19. Who else would I ask about this but eGullet? My mother raises hens for eggs. Last year, they were getting too old to lay consistently, but the guy she gets chicks from didn't have enough to sell her. This year he will, thankfully -- when I was there yesterday, there was only one egg, from two dozen hens. She told me that I can have any of the hens I want ... if I "take care" of them myself. I've seen chickens killed before -- we raised chickens when I was a kid, and a turkey once. But I've never seen them cleaned and am not sure, except by educated guess, what's involved -- or what kind of learning curve there is. I'm not positive she'd let me use her kitchen -- I might be doing this outside, or carting dead chickens across town to my condo to try it in my much smaller kitchen with much less counter space. I wouldn't have said I was squeamish, until I killed and chopped up a lobster this year, still twitching and wriggling around as I removed the shell. I'm good with a knife and all, but I don't have any formal experience, I'm just a good home cook who keeps his Wusthof sharp. I can get a whole duck down to constituent parts to make stock and confit in a few minutes, sure, but I'm not having to eviscerate anything. I know there's less you can do with mature hens than younger chickens -- I'd be looking at braising, right? I used to buy rooster regularly from an Asian market to make coq au vin, I assume hen would be a decent substitution. ... but should I do this? If I don't, someone else will. They'll be put to use one way or the other. If I pass on this, am I missing out?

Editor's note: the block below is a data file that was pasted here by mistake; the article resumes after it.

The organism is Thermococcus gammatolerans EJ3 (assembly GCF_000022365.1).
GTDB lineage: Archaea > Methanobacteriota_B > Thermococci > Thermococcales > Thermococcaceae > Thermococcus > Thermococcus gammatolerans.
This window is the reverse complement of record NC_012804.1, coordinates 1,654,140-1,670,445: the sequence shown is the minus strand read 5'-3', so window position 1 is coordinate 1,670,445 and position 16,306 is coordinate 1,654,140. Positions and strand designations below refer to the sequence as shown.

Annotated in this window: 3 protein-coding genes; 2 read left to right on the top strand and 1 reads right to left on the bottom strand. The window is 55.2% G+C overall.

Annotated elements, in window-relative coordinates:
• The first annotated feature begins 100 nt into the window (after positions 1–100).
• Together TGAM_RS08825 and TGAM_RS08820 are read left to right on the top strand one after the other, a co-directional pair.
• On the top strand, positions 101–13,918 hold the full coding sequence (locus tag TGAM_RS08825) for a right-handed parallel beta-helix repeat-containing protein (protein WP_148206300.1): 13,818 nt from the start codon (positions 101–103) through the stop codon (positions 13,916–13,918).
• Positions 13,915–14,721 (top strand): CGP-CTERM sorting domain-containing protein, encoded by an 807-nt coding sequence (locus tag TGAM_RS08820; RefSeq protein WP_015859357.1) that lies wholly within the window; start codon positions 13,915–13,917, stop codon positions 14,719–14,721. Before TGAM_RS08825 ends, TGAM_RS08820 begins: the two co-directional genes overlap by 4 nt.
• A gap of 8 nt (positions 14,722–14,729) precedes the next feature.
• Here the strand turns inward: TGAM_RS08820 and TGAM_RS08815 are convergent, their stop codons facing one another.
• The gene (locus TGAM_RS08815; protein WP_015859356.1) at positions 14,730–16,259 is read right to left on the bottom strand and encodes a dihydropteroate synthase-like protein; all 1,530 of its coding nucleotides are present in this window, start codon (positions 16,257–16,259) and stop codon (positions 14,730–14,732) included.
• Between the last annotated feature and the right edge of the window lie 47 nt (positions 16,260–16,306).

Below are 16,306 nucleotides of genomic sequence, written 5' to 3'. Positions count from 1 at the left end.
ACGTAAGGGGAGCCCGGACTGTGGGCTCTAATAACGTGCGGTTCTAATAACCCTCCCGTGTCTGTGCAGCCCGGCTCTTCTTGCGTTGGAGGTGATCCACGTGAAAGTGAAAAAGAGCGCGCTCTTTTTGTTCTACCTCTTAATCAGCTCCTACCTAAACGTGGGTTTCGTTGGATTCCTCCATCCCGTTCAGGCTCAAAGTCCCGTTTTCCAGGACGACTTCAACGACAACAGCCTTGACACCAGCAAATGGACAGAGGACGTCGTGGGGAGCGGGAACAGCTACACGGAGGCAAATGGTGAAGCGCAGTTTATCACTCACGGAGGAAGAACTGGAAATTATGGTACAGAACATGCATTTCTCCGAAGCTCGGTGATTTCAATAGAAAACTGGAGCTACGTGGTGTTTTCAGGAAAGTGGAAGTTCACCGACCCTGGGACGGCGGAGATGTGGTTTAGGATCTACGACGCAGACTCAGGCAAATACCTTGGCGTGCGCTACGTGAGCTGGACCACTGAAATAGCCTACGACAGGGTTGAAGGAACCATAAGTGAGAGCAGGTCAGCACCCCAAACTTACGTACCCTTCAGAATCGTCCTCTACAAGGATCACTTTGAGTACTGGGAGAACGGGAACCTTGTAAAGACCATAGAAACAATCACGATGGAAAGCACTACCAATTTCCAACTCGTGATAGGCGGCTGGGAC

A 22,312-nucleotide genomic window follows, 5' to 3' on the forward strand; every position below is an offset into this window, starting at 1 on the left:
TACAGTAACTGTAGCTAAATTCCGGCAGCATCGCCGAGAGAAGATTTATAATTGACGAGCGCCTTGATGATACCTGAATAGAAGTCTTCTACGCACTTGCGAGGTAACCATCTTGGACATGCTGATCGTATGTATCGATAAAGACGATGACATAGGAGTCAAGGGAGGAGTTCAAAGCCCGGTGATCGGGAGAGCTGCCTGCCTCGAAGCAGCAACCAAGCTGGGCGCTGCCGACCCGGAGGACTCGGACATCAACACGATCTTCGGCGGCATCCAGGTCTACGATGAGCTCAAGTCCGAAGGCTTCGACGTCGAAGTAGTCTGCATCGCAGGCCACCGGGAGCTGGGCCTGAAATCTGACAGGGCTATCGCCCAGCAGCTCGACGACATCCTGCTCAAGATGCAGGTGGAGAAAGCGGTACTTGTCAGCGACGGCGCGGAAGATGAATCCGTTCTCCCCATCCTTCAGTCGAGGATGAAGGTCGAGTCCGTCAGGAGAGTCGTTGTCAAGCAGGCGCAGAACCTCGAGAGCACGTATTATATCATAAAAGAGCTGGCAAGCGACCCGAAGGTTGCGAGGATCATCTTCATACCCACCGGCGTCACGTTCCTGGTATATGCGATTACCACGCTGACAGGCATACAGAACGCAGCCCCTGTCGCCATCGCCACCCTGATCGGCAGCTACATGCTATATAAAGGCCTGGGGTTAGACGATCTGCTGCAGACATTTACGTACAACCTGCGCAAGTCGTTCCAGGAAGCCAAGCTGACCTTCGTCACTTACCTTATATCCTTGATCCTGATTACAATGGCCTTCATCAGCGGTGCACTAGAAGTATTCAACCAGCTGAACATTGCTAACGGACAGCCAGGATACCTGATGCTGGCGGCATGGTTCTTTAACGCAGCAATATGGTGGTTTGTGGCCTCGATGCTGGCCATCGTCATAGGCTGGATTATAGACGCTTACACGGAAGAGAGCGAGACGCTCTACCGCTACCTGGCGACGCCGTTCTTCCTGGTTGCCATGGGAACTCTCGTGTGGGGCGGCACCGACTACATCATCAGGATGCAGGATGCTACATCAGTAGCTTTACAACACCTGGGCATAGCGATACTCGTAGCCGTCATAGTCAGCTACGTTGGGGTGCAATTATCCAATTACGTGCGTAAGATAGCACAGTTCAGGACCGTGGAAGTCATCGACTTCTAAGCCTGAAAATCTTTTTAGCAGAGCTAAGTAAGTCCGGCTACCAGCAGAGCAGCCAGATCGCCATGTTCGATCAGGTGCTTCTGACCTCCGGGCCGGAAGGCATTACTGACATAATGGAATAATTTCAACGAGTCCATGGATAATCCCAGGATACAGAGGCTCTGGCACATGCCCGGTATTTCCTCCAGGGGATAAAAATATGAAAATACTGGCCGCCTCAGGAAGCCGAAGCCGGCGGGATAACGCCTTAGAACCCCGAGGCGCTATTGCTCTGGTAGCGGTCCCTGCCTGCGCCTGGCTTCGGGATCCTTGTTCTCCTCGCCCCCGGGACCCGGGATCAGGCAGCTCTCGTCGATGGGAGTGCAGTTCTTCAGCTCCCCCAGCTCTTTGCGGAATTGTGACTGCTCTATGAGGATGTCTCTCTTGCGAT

20. There's probably a thread on it, but the "peanut butter and..." question can get even weirder if you're using any of P.B. Loco's peanut butters -- curry, sundried tomato, etc. The cinnamon-raisin makes the best Fluffernutters ever.
  21. Duck confit and Tabasco pepper jelly. It started as a home version of a sandwich at Bayona, and kept changing according to what I had in the house, and became ... peanut butter, duck confit, and Tabasco pepper jelly.
  22. Dr Pepper uses artificial flavors -- so it's not made entirely of the finest artificial ingredients, but that's sufficient proof for me of the falsehood of "nothing artificial ever tastes delicious." All it takes is one white crow.
  23. I just had some at Parkers Maple Barn in Mason NH the other day -- you get a choice of kidney, pea, or a mix, and like most things on the menu that could be, they're sweetened with maple syrup (though I think there's also molasses in there -- either that or they use Grade B). A little soupy for my taste, and the place is fairly expensive for what you get -- my $4.50 maple frappe wasn't much bigger than a small soda at McDonald's -- but they're definitely not from a can. I go a couple times a year, when I'm picking up syrup. (They also have Indian pudding and grapenut pudding sometimes, other New England items I don't see much of.)
  24. I just made corn chowder the other day but had forgotten about this thread. Let's see if I can remember what all was in it: I simmered the corn cobs, a bay leaf, some of the corn kernels, and a little potato in water and a little milk until the potato was cooked; removed the cobs and bay leaf and pureed the rest; added more corn kernels and simmered just long enough to cook them through; and topped it with corncob-smoked bacon and a little Louisiana hot sauce.
  25. The heirlooms really are great -- I haven't found a favorite yet (the German greens are not as good as last year -- weather-dependent, I guess?), but all of the many cherry tomatoes are terrific. That wasn't an eGulleteer I ran into at the wine shop at Greystone Plaza, was it?